WASHINGTON — With less than two weeks until the Nov. 3 election, Democratic presidential nominee Joe Biden is leading President Donald Trump by 7 percentage points in the key battleground state of Pennsylvania, according to a new USA TODAY/Suffolk University poll.
Nearly half (49%) of likely Pennsylvania voters said they support Biden, while 42% said they support Trump, the poll released Wednesday found.
“I feel safe with Joe Biden, it’s like having your dad watching over,” said Lisa Laws, 61, who answered the poll and lives in Strafford. “I think he can get this country back on track because we’ve got to change.”
Laws, who is Black, said she has seen divisiveness grow under the Trump administration and feels like the country has gone backwards. Laws said she was the first Black person at herelementary school, and eventually went on to be the first Black person and first woman paralegal at her law firm.
“It’s things like that that I see going backwards, not forward,” she said. “This president is turning it on.”
Trump won the Keystone State against Democrat Hillary Clinton by less than one percentage point in 2016. Pennsylvania has long been a swing state in presidential elections, choosing 20 of the last 25 presidents.
David Black, 61, of Chalfont, said that he supports the president because “he has done everything he says, whether you like it or you don’t like it.”
” … And he’s for America first and I like that,” said Black, who responded to the poll and voted for Trump in 2016.
While the majority of likely voters (57%) said the country is on the wrong track, 51% also said they are better off than they were four years ago. About one-third (32%) said the country is on the right track. And 30% said they are worse off than they were four years ago.
Who is seen more favorably?
Biden is also seen more favorably than Trump by likely Pennsylvania voters.
Forty-nine percent have a favorable view of Biden, while 44% have an unfavorable view. Trump is underwater with his favorable-unfavorable numbers, with more likely voters (52%) having an unfavorable view of him than those who have a favorable view (42%).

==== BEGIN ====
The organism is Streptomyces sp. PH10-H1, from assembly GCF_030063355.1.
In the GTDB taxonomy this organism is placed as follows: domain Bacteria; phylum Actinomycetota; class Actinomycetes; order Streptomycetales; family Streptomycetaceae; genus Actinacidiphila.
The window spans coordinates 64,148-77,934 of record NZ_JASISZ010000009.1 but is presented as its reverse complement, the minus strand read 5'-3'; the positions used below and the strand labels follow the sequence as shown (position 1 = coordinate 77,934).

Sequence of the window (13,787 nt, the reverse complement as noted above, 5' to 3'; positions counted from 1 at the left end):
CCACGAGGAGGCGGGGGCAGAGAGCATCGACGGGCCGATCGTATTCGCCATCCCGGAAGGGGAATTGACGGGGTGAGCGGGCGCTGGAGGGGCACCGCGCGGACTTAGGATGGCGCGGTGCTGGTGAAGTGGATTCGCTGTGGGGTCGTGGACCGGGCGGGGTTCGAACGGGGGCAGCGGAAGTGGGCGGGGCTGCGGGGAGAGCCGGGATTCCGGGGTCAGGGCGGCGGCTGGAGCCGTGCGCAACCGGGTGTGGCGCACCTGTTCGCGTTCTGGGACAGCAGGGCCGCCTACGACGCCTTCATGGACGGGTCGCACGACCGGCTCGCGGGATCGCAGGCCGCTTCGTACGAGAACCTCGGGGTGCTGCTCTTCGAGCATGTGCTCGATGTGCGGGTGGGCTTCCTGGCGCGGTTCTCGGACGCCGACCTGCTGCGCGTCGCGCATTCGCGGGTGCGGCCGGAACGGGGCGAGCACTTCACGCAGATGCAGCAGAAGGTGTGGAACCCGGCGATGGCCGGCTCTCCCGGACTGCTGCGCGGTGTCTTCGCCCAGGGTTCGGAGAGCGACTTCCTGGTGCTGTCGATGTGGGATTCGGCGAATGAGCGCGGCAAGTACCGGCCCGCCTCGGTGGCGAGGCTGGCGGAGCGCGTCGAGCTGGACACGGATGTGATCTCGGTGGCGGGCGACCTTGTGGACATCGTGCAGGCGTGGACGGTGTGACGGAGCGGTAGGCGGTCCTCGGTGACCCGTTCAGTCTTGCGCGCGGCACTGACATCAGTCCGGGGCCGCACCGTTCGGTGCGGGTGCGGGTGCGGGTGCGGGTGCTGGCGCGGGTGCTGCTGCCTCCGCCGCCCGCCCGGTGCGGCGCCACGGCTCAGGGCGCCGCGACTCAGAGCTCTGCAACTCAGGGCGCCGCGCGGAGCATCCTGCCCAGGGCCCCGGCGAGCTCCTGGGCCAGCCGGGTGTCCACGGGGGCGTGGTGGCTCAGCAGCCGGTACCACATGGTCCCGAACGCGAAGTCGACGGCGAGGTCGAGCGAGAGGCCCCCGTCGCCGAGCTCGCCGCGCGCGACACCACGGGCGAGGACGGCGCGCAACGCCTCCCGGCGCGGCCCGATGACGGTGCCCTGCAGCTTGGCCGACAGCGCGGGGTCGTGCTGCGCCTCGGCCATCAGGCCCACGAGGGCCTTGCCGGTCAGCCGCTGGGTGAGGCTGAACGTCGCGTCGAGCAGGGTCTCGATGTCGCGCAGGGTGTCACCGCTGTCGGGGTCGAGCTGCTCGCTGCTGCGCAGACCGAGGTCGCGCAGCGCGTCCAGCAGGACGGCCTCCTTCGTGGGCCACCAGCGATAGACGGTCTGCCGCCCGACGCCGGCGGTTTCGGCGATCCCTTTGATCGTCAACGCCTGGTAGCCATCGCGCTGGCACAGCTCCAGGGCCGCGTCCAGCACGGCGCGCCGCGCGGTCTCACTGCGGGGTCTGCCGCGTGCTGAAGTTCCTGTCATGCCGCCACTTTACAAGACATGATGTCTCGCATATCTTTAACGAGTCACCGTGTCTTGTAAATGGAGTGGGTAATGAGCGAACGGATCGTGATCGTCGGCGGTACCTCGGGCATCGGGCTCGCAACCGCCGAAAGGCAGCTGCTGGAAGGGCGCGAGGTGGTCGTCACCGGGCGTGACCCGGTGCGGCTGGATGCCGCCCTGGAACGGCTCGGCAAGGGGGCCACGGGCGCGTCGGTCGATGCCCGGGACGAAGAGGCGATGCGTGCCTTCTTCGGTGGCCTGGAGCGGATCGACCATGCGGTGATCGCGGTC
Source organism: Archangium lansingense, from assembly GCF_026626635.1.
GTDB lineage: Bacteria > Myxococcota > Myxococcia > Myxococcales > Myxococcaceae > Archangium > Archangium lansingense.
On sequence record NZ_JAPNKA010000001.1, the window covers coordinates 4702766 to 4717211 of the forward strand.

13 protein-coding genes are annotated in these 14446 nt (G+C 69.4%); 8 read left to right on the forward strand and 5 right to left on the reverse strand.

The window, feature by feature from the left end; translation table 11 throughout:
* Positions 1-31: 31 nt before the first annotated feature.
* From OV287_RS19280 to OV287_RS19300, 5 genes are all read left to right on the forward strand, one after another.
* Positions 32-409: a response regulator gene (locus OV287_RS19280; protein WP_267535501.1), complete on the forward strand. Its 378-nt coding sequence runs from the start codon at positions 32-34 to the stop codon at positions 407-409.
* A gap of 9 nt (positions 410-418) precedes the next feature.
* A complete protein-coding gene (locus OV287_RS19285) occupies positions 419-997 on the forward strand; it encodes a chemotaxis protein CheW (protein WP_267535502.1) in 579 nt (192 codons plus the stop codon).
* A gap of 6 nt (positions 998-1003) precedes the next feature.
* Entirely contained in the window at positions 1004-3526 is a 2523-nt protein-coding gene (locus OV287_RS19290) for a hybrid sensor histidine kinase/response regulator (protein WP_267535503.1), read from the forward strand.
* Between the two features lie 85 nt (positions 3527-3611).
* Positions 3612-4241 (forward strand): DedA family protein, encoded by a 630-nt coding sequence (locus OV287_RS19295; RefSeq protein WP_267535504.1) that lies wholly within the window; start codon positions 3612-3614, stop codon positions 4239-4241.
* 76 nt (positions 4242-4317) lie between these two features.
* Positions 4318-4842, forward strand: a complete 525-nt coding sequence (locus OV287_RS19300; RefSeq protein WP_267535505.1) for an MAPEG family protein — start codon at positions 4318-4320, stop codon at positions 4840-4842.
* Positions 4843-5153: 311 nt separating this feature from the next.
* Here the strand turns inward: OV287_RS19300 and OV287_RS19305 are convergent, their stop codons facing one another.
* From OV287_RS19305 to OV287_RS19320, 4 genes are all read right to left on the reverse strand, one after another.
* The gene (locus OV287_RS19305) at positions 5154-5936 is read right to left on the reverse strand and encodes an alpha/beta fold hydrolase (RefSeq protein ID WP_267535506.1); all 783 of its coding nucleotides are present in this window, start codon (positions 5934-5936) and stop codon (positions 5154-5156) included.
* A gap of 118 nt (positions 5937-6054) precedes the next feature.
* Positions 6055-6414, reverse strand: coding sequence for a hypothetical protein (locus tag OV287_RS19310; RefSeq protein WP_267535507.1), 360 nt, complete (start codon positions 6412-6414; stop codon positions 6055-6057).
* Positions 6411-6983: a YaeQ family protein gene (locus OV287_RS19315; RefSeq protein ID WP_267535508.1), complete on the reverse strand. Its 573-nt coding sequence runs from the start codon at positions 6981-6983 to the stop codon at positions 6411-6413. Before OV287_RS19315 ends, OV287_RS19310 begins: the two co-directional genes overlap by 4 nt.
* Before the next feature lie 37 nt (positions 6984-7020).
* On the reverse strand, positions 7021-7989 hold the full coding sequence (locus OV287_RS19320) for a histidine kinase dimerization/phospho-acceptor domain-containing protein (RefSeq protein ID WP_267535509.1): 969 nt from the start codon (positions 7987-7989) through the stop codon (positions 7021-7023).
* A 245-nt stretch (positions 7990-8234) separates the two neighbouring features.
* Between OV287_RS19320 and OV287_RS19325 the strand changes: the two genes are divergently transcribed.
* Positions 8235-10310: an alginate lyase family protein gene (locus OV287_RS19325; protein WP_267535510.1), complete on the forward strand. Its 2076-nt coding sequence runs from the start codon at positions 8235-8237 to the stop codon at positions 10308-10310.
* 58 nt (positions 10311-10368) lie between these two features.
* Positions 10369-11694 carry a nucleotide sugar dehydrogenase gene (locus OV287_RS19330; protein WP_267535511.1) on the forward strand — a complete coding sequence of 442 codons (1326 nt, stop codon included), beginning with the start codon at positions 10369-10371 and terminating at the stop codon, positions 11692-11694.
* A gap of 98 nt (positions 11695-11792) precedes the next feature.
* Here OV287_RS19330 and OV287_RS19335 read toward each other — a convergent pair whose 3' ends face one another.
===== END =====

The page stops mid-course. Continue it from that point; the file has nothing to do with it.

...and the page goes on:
Autumn Sonnet, 35, of Pittsburgh, said while Biden was not her first choice, she said “now it seems like it’s imperative that he is elected.”
“I think Donald Trump is a dangerous man,” Sonnet said, adding that COVID-19, systemic racism and the economy have been some of her top concerns due to the Trump presidency.
The USA TODAY/Suffolk Poll surveyed a total of 500 likely voters via cell phone and landlines between Oct. 15 and Oct. 19. It has a margin of error of plus or minus 4.4 percentage points.
When asked what their top issue in the election was, 26% of likely voters said bringing the country together, which led all other issues. It was followed by jobs and the economy at 23% and COVID-19 at 22%.
The Supreme Court has also been a key topic in recent weeks following the death of Justice Ruth Bader Ginsburg. Days after Ginsburg’s death, Trump nominated Judge Amy Coney Barrett to the Supreme Court. Confirmation hearings were held for Barrett last week and a vote is expected in the coming days.
A majority of likely Pennsylvania voters (58%) said that Trump choosing to nominate Judge Amy Coney Barrett to the Supreme Court made no difference in whether they support the president. Comparatively, 23% said that it made them less likely to support Trump for reelection, while 18% said it made them more likely.
Barrett’s confirmation could mean conservative dominance for decades in the Supreme Court, with Republican appointees holding a 6-3 advantage. Since Barrett’s nomination, some Democrats have called for expanding the number of justices on the Supreme Court.
Adding justices to the Supreme Court?
According to the poll, 58% of likely Pennsylvania voters said they do not support adding justices to the Supreme Court, while 27% say they do.
Biden throughout the past several weeks has not made his position clear on so-called court packing, but has said he is “not a fan” of it. When asked about Biden’s comments about not being a fan of packing the court, nearly half of voters (47%) said they viewed them favorably while 36% viewed them unfavorably.
Black is one of the voters who said he does not support adding justices to the Supreme Court.
“You start creating more justices to get the opinions you want,” he said. “It’s almost like ‘well I gotta win and I’m just gonna create new facts.’ “
But Laws said that she supports adding justices to the Supreme Court, adding that it shouldn’t be called court packing.
“I believe it should be called court evening,” Laws said. She said that she believes that the “minority shouldn’t be ruling the majority,” adding that the “the majority of the country is pro choice.”